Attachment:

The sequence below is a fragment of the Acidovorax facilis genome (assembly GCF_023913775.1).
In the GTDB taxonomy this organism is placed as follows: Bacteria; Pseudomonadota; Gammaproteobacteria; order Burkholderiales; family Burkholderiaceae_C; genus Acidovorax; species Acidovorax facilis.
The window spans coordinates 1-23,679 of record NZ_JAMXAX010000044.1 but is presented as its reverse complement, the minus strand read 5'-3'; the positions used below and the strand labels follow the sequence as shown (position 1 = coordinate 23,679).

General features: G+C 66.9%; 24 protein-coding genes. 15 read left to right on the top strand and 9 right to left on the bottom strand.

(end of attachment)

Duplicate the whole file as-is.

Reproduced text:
The sequence below is a fragment of the Acidovorax facilis genome (assembly GCF_023913775.1).
In the GTDB taxonomy this organism is placed as follows: Bacteria; Pseudomonadota; Gammaproteobacteria; order Burkholderiales; family Burkholderiaceae_C; genus Acidovorax; species Acidovorax facilis.
The window spans coordinates 1-23,679 of record NZ_JAMXAX010000044.1 but is presented as its reverse complement, the minus strand read 5'-3'; the positions used below and the strand labels follow the sequence as shown (position 1 = coordinate 23,679).

General features: G+C 66.9%; 24 protein-coding genes. 15 read left to right on the top strand and 9 right to left on the bottom strand.